Any public inquiry into the banking industry would inevitably be closely followed by the news media. There would be daily coverage of the proceedings and the media attention would last for months. As such an inquiry heard the testimony of senior bankers, regulators and politicians, a particular picture of the banking industry would emerge. The picture would be anything but flattering. It certainly would not inspire confidence.
The public would learn how senior bankers have only the vaguest understanding of how the organisations they are nominally in control of actually operate. The public would discover that complex mathematical models are used to make investment decisions. They would learn that senior bankers cannot explain how derivatives actually work. They would hear about financial products that have been sold to customers, which were of no benefit to those customers, but were very lucrative to the banks
. The public might well even hear evidence of how the banking system has been involved in laundering drug cartel money
. Such scandalous disclosures would be broadcast by prime time television.
The image that would emerge of the regulators would also be less than confidence inspiring. The public would learn how regulators had themselves colluded in the malpractices
of the bankers.
During the proceedings of such an inquiry, the public would learn how politicians deliberately, at the behest of senior bankers, denuded the regulatory system, enabling banks to engage in more and more risky, but highly profitable investments. The public would see former British ministers such as Gordon Brown attempting to justify his famous "light touch" regulation, which even the regulators blamed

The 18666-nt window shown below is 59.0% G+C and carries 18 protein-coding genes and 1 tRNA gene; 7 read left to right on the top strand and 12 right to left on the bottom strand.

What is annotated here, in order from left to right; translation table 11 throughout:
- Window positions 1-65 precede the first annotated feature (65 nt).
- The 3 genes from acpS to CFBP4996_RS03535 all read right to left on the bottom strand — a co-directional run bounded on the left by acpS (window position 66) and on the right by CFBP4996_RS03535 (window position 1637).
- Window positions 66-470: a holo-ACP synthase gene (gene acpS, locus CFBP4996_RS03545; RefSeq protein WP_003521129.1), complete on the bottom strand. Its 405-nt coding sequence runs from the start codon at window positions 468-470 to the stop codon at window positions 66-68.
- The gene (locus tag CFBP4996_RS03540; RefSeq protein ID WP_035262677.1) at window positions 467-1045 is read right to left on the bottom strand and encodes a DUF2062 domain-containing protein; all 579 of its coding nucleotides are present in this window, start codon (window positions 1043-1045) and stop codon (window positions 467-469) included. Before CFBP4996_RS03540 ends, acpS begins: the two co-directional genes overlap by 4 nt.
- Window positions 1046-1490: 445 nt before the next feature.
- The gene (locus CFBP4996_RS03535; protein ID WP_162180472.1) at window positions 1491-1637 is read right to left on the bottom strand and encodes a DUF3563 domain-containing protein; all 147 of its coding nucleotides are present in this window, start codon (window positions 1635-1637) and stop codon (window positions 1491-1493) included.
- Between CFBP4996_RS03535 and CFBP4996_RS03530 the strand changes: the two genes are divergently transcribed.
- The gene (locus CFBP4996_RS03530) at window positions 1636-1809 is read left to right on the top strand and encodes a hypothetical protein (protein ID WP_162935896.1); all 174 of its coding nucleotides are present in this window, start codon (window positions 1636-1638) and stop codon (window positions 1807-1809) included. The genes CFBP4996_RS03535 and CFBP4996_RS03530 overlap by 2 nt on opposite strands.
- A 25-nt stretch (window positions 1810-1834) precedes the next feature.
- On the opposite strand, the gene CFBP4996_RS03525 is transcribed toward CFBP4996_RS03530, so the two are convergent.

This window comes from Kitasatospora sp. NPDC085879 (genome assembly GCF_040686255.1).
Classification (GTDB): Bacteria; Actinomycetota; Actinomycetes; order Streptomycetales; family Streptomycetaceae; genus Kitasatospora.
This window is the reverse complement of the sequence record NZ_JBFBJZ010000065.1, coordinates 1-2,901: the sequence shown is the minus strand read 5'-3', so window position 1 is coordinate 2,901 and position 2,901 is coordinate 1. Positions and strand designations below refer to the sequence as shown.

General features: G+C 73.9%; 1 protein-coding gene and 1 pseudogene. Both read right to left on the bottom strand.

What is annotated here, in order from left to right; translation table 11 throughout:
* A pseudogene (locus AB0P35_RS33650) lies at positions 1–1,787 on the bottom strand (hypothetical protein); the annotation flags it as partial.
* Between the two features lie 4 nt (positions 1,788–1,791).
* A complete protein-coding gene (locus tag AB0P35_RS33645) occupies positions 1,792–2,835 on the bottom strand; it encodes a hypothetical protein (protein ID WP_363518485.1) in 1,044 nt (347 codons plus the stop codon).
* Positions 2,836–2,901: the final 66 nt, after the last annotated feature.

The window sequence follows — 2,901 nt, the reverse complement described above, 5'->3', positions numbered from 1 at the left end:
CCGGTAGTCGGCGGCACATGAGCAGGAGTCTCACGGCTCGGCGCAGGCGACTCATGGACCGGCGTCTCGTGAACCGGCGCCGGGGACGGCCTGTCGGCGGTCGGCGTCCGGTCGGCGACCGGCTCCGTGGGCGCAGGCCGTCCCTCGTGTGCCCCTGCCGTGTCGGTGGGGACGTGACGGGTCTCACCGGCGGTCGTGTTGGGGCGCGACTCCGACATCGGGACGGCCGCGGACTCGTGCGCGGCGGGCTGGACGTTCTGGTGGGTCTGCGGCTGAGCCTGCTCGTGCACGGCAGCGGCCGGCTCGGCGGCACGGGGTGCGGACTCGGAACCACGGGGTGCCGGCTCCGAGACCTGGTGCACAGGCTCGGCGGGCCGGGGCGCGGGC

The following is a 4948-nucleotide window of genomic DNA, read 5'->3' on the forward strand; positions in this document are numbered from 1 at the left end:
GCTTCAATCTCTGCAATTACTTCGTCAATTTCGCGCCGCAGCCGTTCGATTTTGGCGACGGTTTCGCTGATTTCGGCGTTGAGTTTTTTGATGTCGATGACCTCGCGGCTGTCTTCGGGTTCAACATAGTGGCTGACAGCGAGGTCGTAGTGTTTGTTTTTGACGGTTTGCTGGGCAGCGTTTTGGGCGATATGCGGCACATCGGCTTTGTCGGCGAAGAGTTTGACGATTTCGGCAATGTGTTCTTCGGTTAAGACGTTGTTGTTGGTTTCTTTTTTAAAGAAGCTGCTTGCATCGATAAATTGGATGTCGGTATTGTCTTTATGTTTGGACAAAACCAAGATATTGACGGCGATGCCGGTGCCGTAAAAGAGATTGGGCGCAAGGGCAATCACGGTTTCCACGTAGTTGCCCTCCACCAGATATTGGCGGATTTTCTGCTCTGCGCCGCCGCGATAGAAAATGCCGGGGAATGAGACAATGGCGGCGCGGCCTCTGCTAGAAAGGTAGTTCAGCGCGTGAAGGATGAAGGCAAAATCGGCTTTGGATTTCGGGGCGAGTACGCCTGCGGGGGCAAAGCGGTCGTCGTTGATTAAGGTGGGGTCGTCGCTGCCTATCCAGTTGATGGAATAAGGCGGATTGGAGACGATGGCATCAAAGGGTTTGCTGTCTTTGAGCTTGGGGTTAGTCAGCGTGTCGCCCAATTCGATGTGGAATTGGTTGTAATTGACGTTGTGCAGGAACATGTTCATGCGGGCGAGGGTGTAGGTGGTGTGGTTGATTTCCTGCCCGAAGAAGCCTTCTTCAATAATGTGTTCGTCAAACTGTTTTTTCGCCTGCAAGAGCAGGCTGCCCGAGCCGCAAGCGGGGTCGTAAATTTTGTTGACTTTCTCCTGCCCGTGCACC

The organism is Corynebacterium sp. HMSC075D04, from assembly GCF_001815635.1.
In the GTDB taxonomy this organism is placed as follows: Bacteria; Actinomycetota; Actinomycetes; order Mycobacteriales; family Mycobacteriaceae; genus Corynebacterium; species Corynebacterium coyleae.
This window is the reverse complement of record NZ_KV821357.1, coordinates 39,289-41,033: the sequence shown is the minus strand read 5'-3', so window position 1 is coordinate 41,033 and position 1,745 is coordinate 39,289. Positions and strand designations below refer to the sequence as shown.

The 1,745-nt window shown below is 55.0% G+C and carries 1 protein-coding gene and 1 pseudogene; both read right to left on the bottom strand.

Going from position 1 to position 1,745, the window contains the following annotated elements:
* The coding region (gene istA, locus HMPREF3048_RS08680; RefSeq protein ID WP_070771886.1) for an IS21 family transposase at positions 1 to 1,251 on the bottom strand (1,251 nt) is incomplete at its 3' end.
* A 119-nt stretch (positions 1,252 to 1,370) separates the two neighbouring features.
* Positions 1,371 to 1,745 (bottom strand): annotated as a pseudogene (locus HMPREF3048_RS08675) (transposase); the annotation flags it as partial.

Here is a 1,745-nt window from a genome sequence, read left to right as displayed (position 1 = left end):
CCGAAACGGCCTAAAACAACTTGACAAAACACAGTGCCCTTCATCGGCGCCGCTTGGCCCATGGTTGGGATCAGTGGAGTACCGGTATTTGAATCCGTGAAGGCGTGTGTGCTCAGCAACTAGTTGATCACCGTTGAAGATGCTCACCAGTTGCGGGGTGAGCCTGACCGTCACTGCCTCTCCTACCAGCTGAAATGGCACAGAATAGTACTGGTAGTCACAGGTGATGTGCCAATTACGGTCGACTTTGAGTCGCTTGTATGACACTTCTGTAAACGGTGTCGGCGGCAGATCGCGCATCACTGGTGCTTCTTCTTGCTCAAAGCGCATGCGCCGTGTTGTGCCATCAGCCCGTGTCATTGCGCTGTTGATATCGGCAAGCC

for the collapse of the Royal Bank of Scotland (RBS), which had to be rescued at considerable expense by the taxpayers. The people would be treated to the spectacle of former prime minister Tony Blair doubtless glibly explaining what services he actually provides JP Morgan
to justify the £2.5 million a year part time job he took up on leaving office.
Doubtless, during in such an inquiry, counsel would seek to discover what happened to the £1.2 trillion that the United Kingdom taxpayers put into the banking sector in order to save it from collapse. However, a satisfactory answer from either the bankers or the politicians would be most unlikely.
A full, public inquiry into the recent history and practices of banking would reveal a picture of the finance sector that was driven by the pursuit of profit to the exclusion of all else. It would reveal a financial services sector that was out of control. It would show collusion between the financial and political elites, at the expense of the taxpayers and the real economy. The notion that such an inquiry would restore public confidence in the banking sector is simply not credible. It defies credulity to think that Ed Miliband seriously believes such an inquiry would restore confidence.